Seek growth, abundance and gratitude. Never be satisfied with where you are now. Always learn new skills, new technologies, new ways of doing things. In so doing, you create more and more value for yourself, and those you help. Remind yourself that there will always be an abundance of opportunities. All you need do is find them. Whenever you lose an opportunity—such as being terminated for being unvaccinated—learn from the experience and seek another opportunity. When you do capitalize on an opportunity—like retaining your job or finding a new one—express gratitude for it. This process creates options for you, and trains you to see and act on opportunities that present themselves.

Go where you are celebrated. To get through these trying times, you need a network. Clients, allies, fellow travelers, people who are willing and able to assist you because of who you are. Staying in a society that rejects you will only pile on stress and negativity. By going where you are celebrated, you will find the network you need to survive. They are already predisposed to helping you. Find them, help them, and create a mutual aid network to survive the days ahead.

Secure multiple redundant income sources. For someone in your position, this isn’t optional any more. When creating a side gig, seek something that is low-effort and high-value. It offers outsized returns on the time and energy you put into it. Look at your talent stack and see how you can monetize your skills and experiences at lowest cost to yourself. Passive income is the best source of income: you invest money in it, then it automatically generates income with minimal effort or oversight. You could consider buying a vending machine, or investing in a staking pool, or some other endeavour that doesn’t require much time and energy. This allows you to focus on what is important while still earning a decent income.

Be adaptable. A side gig may suddenly become your primary source of income. New opportunities may appear, but require a major lifestyle change. New policies or events may shake up your life. No matter what comes your way, accept it. Do not flee from it. Do not cling to what is lost. Instead, recognize your new situation and act appropriately.

Remember: only you are responsible for your life.

Do Whatever It Takes

Society sees you as unemployable, so you must live up to their expectations—just in a way that allows you to fulfil your full potential and live the best life possible. It is no longer a dream, but an imperative. Until you reach this state, nothing else matters.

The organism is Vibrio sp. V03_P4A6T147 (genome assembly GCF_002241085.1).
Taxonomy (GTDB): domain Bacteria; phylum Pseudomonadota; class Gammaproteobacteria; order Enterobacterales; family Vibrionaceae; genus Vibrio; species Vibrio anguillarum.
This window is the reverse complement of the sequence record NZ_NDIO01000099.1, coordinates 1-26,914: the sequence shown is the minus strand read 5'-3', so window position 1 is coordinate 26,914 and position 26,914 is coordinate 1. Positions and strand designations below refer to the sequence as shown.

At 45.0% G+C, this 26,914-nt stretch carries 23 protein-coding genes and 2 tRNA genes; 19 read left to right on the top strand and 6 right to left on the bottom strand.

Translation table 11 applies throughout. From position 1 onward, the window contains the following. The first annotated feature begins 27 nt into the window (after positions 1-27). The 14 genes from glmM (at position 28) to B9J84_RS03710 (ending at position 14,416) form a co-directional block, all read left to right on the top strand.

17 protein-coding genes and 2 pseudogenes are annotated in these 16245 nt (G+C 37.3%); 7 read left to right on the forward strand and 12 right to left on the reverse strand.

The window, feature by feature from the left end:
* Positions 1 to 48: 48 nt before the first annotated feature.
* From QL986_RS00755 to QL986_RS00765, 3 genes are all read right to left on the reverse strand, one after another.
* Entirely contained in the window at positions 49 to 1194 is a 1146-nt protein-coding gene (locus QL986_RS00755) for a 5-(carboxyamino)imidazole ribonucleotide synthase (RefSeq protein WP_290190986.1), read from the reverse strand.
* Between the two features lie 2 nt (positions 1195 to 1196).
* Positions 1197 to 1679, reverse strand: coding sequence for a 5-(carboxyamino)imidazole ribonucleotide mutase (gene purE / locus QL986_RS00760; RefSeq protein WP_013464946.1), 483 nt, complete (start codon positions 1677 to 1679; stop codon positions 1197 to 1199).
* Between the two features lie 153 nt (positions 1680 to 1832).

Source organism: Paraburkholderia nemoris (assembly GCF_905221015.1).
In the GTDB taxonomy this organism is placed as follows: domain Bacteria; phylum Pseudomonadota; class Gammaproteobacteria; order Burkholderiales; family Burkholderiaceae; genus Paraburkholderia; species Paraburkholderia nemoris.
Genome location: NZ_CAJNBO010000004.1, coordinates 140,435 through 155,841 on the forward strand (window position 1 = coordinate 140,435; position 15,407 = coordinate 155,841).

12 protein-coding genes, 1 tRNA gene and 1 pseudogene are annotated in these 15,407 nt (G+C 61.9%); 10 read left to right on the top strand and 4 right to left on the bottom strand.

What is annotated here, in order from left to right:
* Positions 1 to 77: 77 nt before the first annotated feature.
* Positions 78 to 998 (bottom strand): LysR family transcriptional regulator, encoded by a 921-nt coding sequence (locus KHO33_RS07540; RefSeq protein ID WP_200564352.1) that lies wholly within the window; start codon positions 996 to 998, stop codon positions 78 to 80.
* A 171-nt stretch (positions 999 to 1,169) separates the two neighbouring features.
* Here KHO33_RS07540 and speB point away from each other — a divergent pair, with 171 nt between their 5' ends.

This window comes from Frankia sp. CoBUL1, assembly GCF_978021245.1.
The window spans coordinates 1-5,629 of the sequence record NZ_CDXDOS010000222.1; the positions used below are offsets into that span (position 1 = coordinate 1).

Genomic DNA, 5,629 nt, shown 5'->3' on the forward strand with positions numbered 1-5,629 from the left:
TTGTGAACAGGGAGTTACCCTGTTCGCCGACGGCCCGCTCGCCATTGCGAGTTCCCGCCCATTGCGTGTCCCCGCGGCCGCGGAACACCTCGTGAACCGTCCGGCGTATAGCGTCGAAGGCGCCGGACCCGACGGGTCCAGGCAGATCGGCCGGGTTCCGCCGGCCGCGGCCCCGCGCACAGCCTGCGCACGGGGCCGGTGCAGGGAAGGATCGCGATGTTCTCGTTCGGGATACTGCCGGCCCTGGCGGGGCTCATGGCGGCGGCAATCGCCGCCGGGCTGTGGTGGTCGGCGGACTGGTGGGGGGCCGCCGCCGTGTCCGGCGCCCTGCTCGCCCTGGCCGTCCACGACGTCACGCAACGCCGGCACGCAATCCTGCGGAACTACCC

If you are an employee, you must become so valuable that your employer cannot afford to lose you. Thus he treats you not as just another employee, but as an indispensable partner. This creates a win-win situation for all parties involved.

If you are an entrepreneur, you must become so successful that you can never go back to being an employee. Your business should bring you greater happiness, success and meaning than working a regular life.

Not too long ago, this was an aspiration. It was a dream that many people who seek financial freedom aspire to achieve. But back then, if things didn’t work out, they always had a safety net to fall upon. If they failed, they could get a job, live the conventional lifestyle once again, and marshal their resources for another attempt.

Not any more.

You don’t have a choice. You don’t have a safety net. You don’t have any organisations looking out for you. Society will not care if you fail—if anything, they will just point and laugh and kick you when you are down. You are the barbarian, the outcast, the pariah everyone is allowed to hate. The only people who will help you are your fellow unemployables and those who sympathize with you—a tiny minority, who will themselves be treated as pariahs. You have only one option left to you.

Succeed.

You must do whatever it takes. You must set aside the NUTS and embrace the mindset of the barbarian and the outlaw. You must survive the pandemic period and lay the foundations for future glory. You must take charge of your destiny and create the best life for you and your loved ones. No one will do this for you. Therefore, you must.

When the world treats you as an affront to civilization, there is only one thing left to do:

Be all that you are, and more.

Become the barbarian. Become the hero of your story. Become so successful and so free that no one can impose their will on you again.

Become unemployable.

The mindset of the wandering martial hero is remarkably similar to the mindset so necessary to survive in the coming days. To learn how such a man would think, back Saga of the Swordbreaker here!

Become Unemployable